Tuesday, January 1, 2013

Raft-UP: Pink Jobs and Blue Jobs

A lot has changed on land in the last 100 years. Women don't necessarily do "women's" jobs and men don't necessarily do "men's" jobs. I grew up in a house with my mom, my sis, my bro, and me. I'm the one that typically mowed the lawn, if something broke my mom and I fixed it. My aunt wanted a sprinkler system - her and I put it in. I changed lightbulbs, unclogged sinks, changed out light fixtures and everyone did dishes, vacuumed, and did laundry.

When we first moved on the boat the division of labor really did bother me. Mark really did take the "blue" boy jobs and I ended up with the "pink" dishes, vacuuming, cooking... I hated it. A college educated woman with an advanced degree whose sole purpose in life was to now cook and clean. Over time I've taken on some of the blue jobs, mostly servicing winchs and polishing metal. Things I can't really break. But the fact is that on a boat the 1950s ideas of what a man and woman "should" do sorta works best. I could probably do engine repairs and get stuff working when it brakes but honestly if something is going to happen to the engine because of a bad repair I really don't want it to be my fault. Much better for Mark to be mad at himself.

Boat repairs aren't like land repairs. If you are having a problem on land it's usually pretty easy to get a repair guy to come take a look and if you want to do it yourself grab a book or search the internet and you'll find hundreds of suggestions that fit most houses. But every boat is different and finding a solution to a problem can be a much bigger task. I do a lot of research when we need to get something fixed and many times I just pull out the manual and start reading it to Mark. But the actual hands on stuff - that's all him.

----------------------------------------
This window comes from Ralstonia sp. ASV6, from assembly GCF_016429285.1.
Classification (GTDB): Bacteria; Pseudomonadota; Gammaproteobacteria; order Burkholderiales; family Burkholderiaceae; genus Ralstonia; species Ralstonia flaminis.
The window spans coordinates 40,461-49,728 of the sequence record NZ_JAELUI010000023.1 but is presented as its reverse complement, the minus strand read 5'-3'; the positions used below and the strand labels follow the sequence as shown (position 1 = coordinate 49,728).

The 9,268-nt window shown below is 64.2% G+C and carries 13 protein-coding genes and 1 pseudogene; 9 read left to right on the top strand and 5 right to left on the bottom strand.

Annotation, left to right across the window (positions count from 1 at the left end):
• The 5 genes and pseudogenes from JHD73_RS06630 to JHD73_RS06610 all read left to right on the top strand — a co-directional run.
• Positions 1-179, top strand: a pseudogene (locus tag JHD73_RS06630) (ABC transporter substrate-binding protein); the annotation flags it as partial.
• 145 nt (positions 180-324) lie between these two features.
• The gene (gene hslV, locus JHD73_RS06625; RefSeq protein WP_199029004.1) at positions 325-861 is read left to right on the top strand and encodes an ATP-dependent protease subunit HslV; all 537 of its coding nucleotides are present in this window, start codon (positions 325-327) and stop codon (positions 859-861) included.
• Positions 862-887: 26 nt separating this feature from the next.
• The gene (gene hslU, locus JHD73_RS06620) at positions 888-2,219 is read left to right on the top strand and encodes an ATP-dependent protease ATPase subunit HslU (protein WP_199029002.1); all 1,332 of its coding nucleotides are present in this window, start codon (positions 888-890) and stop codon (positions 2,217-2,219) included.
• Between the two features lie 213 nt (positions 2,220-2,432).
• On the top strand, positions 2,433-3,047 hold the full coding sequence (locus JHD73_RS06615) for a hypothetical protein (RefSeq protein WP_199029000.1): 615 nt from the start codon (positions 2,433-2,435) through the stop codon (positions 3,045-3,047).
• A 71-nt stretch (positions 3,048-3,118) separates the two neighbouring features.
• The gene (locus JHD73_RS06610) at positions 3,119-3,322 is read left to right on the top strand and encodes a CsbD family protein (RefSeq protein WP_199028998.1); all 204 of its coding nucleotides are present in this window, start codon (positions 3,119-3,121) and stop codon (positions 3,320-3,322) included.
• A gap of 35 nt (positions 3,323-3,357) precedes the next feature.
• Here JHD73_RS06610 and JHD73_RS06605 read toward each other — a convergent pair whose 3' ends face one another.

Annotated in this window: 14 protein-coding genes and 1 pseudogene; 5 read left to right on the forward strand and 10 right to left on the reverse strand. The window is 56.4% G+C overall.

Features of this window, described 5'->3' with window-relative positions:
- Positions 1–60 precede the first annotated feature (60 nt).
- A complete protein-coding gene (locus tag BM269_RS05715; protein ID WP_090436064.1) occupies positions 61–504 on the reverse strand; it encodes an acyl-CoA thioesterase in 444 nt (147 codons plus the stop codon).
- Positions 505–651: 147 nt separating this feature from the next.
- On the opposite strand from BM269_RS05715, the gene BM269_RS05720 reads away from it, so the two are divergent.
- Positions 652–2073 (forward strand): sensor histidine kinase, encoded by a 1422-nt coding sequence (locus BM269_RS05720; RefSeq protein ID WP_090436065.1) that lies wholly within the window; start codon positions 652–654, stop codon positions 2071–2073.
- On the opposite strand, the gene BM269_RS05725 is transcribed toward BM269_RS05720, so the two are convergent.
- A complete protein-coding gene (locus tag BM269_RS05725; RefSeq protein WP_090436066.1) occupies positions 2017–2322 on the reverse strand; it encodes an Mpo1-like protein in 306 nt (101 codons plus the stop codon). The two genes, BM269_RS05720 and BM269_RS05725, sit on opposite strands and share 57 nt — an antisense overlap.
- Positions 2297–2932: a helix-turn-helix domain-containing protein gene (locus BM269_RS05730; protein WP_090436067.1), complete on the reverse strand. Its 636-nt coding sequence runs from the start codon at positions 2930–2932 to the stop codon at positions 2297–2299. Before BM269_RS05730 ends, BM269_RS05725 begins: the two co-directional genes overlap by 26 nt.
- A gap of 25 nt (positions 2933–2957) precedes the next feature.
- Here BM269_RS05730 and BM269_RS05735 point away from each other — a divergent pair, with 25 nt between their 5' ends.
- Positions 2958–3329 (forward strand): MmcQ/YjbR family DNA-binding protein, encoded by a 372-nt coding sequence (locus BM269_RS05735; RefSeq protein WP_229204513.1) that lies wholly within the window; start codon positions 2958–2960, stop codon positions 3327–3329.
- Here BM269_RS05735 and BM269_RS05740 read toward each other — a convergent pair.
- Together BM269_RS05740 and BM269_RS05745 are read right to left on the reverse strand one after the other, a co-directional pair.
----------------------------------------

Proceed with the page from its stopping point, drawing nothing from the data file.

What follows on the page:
I do enjoy some "pink" things. Even though I hate to cook I don't really mind provisioning. I think it's mostly because I get to use the database I created in Bento. I like that when holidays role around I have a can of pumpkin to make a pie and the stuff for Christmas cookies that I may otherwise would not be able to get (planning ahead is so important with provisioning). I love to organize and a boat is always in need of reorganization. It really feels good to go through things. Plus I get to use my labeler. I do wish there were a few more decorating options on a boat. I have a love/hate relationship with our interior. I think the woodwork in our boat is beautiful I just don't like how dark it is and wish the inside was a little brighter. When I was a kid I used to rearrange my bedroom weekly. No go on a boat.

It's funny because since MM was born last year I actually don't hate the division of labor as much. Maybe it's because I've taken on so much of the baby work that Mark has picked up a little more of the pink work and the baby stuff is so gratifying. I really appreciate when I find the dishes done! Things have also been a little different with Mark doing so much sailing without me. I really want the boat to be well prepped for him so he isn't worrying about what there is to eat, will stuff be clanging around in the cabinets, and does he have clean undies while at sea. I try to take care of it all before he goes and when the boat is a mess when he gets in I don't mind cleaning up because I know he just did the hard part of sailing the hardest ocean on the globe.

The division of labor on a boat is and will never be "fair." Something always needs to be done and the to-do list is always a mile long. At some point you just have to suck it up and do whatever it is that you can do. Even if it is polishing all the walls with pledge (and yes I do it better because I actually open the cabinet doors and do the insides too!) or going up the mast for a repair.

1 comment:

  1. As long as you know how to do repairs and you're confident that you can do them, then do it. Repairs know no gender at all. Glad to hear that you're such a talented woman! Continue what you're doing and be safe at all times.

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